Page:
ARC from Edelweiss. ( )
  Beamis12 | Sep 1, 2019 |
In the 1850's, in his journalist days, Frederick Law Olmsted traveled through the slave-holding American South from Maryland to Texas looking for its soul, and hoping to "promote the mutual acquaintance of the North and South" during a very troubled era. His dispatches from the roads and rivers resulted in a trilogy of works which were later abridged into a single volume titled The Cotton Kingdom.

In the 21st century, while attempting to cull some books from his library, Tony Horwitz picked up his college copy of that volume, cracked the covers (as you do when culling), and got caught up by the idea of recreating Olmsted's journey in our own polarized time. Being an intrepid world traveler, journalist, war correspondent and historian himself, he did just that, and this book is the result.

Horwitz cadged a ride on a towboat moving coal barges along the Ohio River; traveled from St. Louis to New Orleans by steamboat (a rather different experience than the rowdy 19th century equivalent); met with remnants of the Old South aristocracy in Tennessee; drank in a lot of local bars in Louisiana and Texas; and took a mule-back expedition along the Rio Grande. He managed it all without getting into any serious trouble until the very end, when he inadvertently offended the mule and got a bit of an attitude adjustment handed to him.

He found a lot of what you would expect in the "unreconstructed south", and reports it as you would expect of a Yankee liberal... and that disturbed me through much of this book. Despite Horwitz's assertion that "Like Olmsted, I'd embarked on my journey believing--or at least hoping--that Americans on opposite sides of the national divide could listen to each other and air their differences in a rational and coolheaded fashion", I got the feeling that the author's own prejudices may have led him mainly to encounters that would reinforce them.

I nearly quit after the chapter titled "The Drift of Things in Ruby-Red America", which related his stay in the Republican stronghold of Crockett, Texas, where despite meeting some people he professed to like, he was left with a "bad taste in {his} mouth", and a very pessimistic feeling about "what is to become of us...this great country & this cursedly little people" (the latter being Olmsted's words). Pretty discouraging stuff, with nothing much to foster hope for coming out on the other side of the current mess. And yet...if I had given up at that point, I would have missed the chapter titled "And Absalom Rode Upon a Mule", which was really a hoot, and in which Horwitz got his come-uppance from both man and mule, restoring my faith in him as an objective observer. It has to be difficult to report your "story" when you're smack in the middle of it yourself; he could have cast himself in a better light and no one would have been the wiser. Neither the mule nor its unidentified handler are likely to read his account.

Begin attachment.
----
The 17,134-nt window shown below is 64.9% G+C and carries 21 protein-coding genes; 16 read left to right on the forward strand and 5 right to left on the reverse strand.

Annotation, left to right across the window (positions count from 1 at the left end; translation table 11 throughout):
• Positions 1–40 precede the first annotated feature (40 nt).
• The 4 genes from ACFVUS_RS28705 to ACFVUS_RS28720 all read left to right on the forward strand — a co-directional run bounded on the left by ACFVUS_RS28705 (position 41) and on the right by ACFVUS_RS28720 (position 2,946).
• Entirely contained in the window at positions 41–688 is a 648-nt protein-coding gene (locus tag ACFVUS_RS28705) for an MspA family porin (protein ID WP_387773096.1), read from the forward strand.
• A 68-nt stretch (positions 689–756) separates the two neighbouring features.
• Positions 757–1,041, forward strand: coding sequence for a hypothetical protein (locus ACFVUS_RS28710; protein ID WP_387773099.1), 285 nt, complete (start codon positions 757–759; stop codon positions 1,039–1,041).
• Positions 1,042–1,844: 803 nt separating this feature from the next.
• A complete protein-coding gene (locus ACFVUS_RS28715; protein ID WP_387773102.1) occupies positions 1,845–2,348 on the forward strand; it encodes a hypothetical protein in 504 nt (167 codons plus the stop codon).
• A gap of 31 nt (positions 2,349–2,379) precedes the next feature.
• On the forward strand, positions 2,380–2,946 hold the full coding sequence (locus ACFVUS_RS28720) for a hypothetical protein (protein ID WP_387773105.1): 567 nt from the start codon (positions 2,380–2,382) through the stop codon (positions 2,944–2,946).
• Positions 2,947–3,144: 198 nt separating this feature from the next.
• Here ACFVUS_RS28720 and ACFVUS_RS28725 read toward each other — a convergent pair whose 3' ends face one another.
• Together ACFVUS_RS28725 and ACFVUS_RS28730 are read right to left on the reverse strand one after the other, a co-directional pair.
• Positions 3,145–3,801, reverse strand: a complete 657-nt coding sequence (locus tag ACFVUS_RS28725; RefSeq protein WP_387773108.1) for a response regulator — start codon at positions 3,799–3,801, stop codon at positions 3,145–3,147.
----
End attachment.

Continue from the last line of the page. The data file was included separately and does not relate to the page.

After a respite to recover from the effects of concussion and saddle sores in the comfort of a New England summer, Horwitz returned to Texas to finish his planned sojourn to the Rio Grande and into Mexico. Here he visited towns on either side of the border, where Americans crossed into Mexico to shop and Mexicans crossed into Texas daily to work; met with a representative of the long-unrecognized Kickapoo tribe; and attended Day of the Dead festivities as guests of a Mexican family.

Horwitz ends his book with a chapter about Olmsted's other iconic endeavor---New York's Central Park. And here he did find grounds for optimism. Touring the park with a former Commissioner of the city's Depatment of Parks and Recreation, he came away with the impression that this "deliberate, democratic experiment" (Olmsted again) worked, and continues to do so, offering an escape from the pressures of urban life to anyone and everyone. He observed an unforced, comfortable mingling of all sorts of strangers, including a Harlem sixth-grader and his little brother who, after Horwitz had given him a brief history of Olmsted's creation, advised him to "Tell Fred he did good". ( )
1 vote laytonwoman3rd | Jul 29, 2019 |